http://www.youtube.com/watch?v=iYnDw6Ytvgg

So, was this simple video faked as well? The sad thing in all this Duane, is that you can prove it to yourself if you really wanted to.

Got the wrong guy do I ? ... You are the one who accused me of "SPAMMING the boards with lies about you " , and the day after you made that accusation , I could no longer post comments because of them being sent through a SPAM filter ... Coinicidence ? ... I doubt it .

Whoever sent your comments through the spam filter had every right to do so, since what you posted was effectively spam. If it was me, I'd quite happily tell you to your face. However, it wasn't. If you want to continue to argue the point, PM me please.

Back to that shadow. Why don't you describe/draw how it SHOULD look since it is so obviously wrong to you?

Link to comment
Share on other sites

Okay , I proved it to myself .... I went outside this morning in the bright sunlight with my backpack ( which is approximately the same size of the astronot's PLSS ) strapped to my back ... Then I leaned forward in the same position as that of the astronot in the A15 photo ... and guess what ?!?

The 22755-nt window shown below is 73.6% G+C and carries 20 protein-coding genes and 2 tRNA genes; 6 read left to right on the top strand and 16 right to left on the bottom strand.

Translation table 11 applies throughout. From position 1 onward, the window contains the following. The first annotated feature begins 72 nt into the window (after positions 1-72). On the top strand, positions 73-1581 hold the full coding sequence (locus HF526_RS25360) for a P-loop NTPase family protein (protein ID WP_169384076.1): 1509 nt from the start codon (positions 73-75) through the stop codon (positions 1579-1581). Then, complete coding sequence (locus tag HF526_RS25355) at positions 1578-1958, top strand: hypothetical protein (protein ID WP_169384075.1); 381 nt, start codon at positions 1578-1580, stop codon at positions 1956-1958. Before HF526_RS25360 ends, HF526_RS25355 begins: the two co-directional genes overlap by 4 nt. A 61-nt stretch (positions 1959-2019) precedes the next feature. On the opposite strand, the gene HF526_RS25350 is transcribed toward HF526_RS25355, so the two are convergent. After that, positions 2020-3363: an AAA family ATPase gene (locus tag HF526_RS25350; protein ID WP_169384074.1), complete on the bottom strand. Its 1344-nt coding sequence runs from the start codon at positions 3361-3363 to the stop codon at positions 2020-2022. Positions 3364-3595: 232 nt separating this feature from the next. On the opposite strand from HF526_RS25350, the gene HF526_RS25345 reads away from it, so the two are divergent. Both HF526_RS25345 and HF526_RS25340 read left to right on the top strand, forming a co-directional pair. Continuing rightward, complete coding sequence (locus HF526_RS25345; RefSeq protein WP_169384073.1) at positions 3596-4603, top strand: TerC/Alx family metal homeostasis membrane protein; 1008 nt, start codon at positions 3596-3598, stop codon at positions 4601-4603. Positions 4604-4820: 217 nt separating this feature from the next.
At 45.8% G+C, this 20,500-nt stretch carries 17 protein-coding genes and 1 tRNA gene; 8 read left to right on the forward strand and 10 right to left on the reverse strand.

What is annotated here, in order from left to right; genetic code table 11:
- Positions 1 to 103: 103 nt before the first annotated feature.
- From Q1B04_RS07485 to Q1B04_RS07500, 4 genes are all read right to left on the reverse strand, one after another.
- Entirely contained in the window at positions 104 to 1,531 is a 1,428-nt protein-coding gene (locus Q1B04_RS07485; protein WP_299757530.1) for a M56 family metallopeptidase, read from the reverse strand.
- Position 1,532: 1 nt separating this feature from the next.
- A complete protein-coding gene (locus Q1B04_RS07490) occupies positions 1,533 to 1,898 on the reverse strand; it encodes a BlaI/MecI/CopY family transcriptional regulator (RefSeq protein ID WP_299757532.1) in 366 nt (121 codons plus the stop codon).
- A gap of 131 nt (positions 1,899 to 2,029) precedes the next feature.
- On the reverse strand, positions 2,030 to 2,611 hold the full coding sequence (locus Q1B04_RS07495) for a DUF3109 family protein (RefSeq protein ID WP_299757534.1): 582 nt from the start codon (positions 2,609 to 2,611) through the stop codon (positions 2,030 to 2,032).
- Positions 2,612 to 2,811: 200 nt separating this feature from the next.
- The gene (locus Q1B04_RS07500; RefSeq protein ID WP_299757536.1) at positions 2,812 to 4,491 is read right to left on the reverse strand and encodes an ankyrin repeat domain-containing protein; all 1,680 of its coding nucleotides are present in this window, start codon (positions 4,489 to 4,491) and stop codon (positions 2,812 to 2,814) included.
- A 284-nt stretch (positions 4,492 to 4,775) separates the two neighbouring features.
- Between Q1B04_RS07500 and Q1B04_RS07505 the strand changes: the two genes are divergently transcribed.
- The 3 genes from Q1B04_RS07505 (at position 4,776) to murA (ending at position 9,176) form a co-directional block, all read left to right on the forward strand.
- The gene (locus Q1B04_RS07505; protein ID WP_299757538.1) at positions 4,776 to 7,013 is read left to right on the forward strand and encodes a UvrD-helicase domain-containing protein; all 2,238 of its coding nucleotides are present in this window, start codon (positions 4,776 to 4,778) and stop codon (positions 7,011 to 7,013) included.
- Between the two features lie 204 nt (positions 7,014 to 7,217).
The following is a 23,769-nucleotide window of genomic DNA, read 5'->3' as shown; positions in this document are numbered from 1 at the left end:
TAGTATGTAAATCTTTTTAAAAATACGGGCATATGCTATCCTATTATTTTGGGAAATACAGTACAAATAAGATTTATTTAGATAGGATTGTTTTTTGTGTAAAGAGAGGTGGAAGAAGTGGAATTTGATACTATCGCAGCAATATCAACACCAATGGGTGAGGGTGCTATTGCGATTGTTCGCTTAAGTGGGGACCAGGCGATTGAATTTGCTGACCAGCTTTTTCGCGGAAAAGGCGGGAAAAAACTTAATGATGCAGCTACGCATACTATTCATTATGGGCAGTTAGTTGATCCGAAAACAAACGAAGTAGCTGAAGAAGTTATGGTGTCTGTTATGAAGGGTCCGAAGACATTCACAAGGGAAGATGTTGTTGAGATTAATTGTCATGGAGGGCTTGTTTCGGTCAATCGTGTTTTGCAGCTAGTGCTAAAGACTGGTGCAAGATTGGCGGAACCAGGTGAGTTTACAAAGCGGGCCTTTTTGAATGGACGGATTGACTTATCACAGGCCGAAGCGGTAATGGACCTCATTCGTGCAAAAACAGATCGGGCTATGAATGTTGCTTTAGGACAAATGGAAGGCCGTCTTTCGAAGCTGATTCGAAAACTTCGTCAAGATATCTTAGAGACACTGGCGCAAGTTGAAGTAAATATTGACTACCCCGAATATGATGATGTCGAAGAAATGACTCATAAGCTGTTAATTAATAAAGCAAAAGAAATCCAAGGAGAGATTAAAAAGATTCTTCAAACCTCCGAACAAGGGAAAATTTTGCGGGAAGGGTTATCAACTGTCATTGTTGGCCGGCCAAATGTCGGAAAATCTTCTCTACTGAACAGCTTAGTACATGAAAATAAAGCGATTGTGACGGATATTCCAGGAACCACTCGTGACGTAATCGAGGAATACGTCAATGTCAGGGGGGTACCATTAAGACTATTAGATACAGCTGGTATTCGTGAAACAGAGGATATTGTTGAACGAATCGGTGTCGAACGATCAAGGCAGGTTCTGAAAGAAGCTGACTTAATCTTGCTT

MY SHADOW MATCHED MY FORWARD POSITION EXACTLY ! .... My shadow leaned over at the same exact angle I did and it showed my backpack to be on my back , not my stomach !

So your friends 'proof' has only proven one thing ... Either he messed with the shadow image in his photo study in an attempt to have it match the bogus A15 shadow ( which he has now made into a YouTube video ) or he has proven that the anomalous shadow in the A15 shadow was not really caused by a real astronot standing in the bright sunlight on the moon , but was caused by a minature astronot manikin standing on a moonset , using an artificial light source , like a big , bright SPOTLIGHT !

The same type of spotlight that shows up very clearly in this reflection of Gene Cernan's visor in the A17 photo shoot .

AS17-134-20385HR.jpg

visorreflection.jpg

You're the only one who would consider my post comments on YouTube to be spam and even posted as much .

Speaking of YouTube ... Did you seen Jarrah's new video yet ? ... It cleared up all those 'misunderstandings' between your photo 'evidence ' , and Jarrah's evidence which proved that the A17 photo is a fake .

Link to comment
Share on other sites